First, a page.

Reeves College - Calgary North

Reeves College - Edmonton

Robertson College - Calgary

Robertson College - Edmonton

For a broad list of programs and courses that may be related to this occupation try searching using keywords.

Certification Requirements
Updated Dec 14, 2016
Additional Information 

Purchasing agents who want to work for a government may want to join the National Institute of Governmental Purchasing (NIGP, the Institute for Public Procurement).

Certification in public procurement is offered by the Universal Public Procurement Certification Council (UPPCC). UPPCC does not require registration, membership or any fees to maintain certification. Certification is voluntary and indicates an established level of knowledge. Certification lasts 5 years and can be maintained through continuing education.

As part of UPPCC, individuals must agree to the UPPCC code of ethics and professional conduct. UPPCC may revoke certification for ethical violations.

Supply Chain Management Professional

Supply chain management professionals buy goods, materials, supplies and services as required by their organization.

Legislation

Supply Chain Management Professional is a protected title under Alberta's Professional and Occupational Associations Registration Act [pdf] and Supply Chain Management Association Alberta Regulation [pdf]. This means that to call yourself a Supply Chain Management Professional, you must be a registered member of the . You do not have to be registered if you do not call yourself a Supply Chain Management Professional.

What You Need

Registration as a Supply Chain Management Professional requires successful completion of the SCMP designation program or equivalent and certification examination. For detailed information about registration requirements, contact the Supply Chain Management Association Alberta (SCMA AB).

Working in Alberta

Supply chain management professionals who are certified by and in good standing with a regulatory organization elsewhere in Canada may be eligible for certification in Alberta if certified supply chain management professionals in Alberta and the jurisdiction which the applicant originates have similar responsibilities and competencies. For more information, see What if I am already certified in another province or territory in Canada? and the Supply Chain Management Association Alberta (SCMA AB) website.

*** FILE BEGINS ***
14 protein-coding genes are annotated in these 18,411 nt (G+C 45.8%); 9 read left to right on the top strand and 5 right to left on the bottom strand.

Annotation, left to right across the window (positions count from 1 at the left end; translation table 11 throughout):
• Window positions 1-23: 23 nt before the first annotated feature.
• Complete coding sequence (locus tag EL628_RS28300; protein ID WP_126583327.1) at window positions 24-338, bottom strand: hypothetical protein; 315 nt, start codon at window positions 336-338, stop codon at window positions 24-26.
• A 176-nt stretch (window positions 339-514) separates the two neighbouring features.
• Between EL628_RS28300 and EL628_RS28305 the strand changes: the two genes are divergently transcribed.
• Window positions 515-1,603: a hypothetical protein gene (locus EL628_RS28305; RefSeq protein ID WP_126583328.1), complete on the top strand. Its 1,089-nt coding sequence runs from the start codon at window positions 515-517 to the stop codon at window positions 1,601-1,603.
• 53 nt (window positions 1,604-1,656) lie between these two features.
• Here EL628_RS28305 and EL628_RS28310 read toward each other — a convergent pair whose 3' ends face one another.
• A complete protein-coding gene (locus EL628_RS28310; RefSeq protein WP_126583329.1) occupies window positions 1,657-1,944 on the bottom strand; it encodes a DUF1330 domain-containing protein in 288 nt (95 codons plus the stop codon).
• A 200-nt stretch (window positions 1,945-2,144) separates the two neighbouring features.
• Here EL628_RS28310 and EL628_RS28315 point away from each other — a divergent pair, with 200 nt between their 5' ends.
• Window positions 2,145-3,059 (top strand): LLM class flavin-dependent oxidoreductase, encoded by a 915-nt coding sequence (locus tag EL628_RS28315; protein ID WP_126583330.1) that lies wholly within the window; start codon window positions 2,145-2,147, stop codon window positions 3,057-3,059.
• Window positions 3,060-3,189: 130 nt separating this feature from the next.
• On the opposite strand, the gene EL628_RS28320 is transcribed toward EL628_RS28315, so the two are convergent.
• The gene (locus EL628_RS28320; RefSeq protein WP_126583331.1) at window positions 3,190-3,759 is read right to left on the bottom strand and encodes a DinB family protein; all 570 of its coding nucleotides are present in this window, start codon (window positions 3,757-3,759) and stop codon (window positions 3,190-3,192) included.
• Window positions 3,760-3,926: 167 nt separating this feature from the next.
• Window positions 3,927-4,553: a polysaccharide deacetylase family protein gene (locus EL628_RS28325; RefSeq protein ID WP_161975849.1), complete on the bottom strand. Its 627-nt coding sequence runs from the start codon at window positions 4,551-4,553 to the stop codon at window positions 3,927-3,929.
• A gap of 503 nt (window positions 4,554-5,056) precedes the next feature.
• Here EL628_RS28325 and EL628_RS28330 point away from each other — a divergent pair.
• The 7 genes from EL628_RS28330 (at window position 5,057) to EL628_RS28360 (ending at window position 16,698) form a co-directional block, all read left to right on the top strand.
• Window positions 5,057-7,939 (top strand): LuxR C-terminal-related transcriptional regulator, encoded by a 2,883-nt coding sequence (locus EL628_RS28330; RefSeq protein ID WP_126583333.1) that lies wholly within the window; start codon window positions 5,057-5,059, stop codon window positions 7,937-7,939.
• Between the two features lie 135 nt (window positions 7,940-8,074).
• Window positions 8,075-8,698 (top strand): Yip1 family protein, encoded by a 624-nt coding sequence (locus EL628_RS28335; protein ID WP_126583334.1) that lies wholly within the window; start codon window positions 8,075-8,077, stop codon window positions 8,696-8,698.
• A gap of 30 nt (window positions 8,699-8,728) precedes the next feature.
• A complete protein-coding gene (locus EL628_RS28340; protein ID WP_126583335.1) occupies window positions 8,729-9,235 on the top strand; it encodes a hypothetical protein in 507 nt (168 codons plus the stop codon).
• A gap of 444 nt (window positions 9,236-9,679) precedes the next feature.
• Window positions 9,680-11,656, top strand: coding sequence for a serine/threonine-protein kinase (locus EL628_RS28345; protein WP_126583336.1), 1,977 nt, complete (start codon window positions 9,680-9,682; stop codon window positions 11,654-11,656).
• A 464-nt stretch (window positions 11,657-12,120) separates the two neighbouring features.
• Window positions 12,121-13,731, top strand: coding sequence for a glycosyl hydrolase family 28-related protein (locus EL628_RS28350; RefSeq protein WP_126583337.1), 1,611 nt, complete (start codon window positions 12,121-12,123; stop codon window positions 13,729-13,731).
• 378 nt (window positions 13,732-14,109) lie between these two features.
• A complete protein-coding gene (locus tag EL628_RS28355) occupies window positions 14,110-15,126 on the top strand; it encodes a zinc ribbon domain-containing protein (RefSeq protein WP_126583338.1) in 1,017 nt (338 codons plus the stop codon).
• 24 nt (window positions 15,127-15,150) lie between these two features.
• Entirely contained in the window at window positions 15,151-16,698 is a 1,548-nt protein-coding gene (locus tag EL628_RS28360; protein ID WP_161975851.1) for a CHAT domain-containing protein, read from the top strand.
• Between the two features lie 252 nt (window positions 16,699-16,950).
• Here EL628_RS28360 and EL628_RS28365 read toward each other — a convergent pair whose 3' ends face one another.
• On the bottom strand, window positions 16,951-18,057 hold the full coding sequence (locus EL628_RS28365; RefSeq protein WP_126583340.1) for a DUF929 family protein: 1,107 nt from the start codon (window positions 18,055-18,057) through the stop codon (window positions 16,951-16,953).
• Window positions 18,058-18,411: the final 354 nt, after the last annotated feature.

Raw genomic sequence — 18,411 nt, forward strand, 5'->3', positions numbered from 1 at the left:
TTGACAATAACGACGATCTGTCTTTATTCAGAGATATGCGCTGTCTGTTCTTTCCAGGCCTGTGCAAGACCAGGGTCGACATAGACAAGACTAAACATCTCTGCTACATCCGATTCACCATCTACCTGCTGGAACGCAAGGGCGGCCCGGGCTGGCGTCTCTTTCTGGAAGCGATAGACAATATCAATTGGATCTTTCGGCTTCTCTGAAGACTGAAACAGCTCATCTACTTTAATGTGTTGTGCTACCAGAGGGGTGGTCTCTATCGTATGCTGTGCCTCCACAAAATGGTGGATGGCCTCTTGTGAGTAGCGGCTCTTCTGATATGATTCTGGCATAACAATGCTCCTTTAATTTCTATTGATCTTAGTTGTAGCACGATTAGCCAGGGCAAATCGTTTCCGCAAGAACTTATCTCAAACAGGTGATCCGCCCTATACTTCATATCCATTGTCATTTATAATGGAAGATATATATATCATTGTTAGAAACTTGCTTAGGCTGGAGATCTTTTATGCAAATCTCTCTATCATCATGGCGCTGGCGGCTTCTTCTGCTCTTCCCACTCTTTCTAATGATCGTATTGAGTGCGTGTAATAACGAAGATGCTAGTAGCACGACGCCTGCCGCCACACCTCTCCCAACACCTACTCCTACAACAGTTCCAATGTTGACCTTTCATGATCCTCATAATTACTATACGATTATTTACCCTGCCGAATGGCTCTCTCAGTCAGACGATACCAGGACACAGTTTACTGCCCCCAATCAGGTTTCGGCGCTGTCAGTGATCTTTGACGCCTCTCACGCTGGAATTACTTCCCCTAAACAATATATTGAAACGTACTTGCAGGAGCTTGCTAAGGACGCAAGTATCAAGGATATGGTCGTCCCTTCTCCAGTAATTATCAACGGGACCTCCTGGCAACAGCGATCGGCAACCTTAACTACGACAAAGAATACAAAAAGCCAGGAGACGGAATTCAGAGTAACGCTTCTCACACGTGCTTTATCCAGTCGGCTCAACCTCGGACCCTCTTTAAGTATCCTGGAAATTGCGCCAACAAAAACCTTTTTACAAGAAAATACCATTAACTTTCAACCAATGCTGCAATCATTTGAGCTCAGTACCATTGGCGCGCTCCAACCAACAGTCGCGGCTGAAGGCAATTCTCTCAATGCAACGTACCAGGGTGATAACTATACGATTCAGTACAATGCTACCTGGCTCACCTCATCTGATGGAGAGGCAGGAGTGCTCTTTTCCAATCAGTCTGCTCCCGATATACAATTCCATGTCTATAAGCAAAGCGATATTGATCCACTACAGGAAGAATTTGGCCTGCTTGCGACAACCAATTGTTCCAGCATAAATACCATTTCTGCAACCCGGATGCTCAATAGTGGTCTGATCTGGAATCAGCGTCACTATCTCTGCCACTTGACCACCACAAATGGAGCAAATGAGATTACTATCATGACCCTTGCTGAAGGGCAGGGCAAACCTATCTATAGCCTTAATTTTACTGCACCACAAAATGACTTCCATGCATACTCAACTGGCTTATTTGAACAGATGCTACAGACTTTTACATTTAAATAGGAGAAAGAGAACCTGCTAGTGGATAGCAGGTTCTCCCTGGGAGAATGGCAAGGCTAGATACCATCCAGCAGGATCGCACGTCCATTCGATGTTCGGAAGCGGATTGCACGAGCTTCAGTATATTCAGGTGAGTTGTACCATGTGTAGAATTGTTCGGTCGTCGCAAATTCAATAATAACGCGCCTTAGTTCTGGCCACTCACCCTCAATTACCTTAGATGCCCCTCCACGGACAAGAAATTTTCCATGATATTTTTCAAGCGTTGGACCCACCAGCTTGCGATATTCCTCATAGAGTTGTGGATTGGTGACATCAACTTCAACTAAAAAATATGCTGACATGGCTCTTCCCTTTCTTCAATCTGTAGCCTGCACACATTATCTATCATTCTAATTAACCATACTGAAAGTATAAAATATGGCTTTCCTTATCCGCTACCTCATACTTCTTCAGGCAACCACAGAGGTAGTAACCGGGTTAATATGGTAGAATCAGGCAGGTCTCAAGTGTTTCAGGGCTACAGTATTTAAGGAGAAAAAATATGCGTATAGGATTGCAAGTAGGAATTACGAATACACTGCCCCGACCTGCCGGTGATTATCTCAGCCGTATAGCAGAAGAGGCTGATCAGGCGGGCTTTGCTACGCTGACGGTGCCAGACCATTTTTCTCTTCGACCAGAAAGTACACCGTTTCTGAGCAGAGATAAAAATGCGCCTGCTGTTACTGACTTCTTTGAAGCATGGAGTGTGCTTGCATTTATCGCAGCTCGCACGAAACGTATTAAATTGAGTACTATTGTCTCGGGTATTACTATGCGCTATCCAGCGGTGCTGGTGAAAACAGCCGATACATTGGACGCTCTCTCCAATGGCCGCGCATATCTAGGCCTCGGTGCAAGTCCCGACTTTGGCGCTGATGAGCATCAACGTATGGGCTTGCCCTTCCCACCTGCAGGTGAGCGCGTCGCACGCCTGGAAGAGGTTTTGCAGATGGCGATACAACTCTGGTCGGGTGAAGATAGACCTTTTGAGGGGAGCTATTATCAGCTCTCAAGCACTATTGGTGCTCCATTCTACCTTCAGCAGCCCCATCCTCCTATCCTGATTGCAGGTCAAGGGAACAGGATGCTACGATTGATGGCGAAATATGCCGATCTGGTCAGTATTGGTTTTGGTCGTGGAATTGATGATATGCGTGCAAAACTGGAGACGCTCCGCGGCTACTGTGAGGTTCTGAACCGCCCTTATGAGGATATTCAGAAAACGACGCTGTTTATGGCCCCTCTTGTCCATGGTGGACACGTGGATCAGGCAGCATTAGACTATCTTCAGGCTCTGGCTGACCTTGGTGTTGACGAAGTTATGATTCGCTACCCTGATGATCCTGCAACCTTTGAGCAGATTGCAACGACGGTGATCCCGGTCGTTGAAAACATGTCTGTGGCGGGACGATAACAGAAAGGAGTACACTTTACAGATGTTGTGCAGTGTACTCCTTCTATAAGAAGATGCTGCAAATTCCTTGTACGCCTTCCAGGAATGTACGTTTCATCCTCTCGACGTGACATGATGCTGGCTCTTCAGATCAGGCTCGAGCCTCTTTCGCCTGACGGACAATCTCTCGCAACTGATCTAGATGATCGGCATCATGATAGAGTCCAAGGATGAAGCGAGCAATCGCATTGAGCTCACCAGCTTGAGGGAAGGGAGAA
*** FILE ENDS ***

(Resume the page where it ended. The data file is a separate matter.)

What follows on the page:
To learn about certification for internationally educated supply chain management professionals, see Supply Chain Management Professional Certification Process.

Contact Details

Supply Chain Management Association Alberta (SCMA AB)
115, 17420 Stony Plain Rd NW.
Edmonton, Alberta T5S 1K6
Canada

Call: 780-944-0355
Toll-free: 1-866-610-4089
Fax: 780-944-0356
Email: info@scmaab.ca
Website: scma.com/ab

Employment & Advancement
Updated Dec 14, 2016

Purchasing agents work in any company where large sums of money are spent for equipment, supplies and services. Examples include:

  • federal, provincial and local governments
  • construction and manufacturing companies
  • school boards
  • regional health authorities
  • post-secondary institutions
  • large business firms.

Often purchasing agents start as clerks or buyers. With experience, they may advance to management or move into related areas, such as materials management, inventory management, traffic or transportation, quality control or finance.

Purchasing agents are part of the larger 2011 National Occupational Classification 1225: Purchasing agents and officers. In Alberta, 78% of people employed in this classification work in the following industries: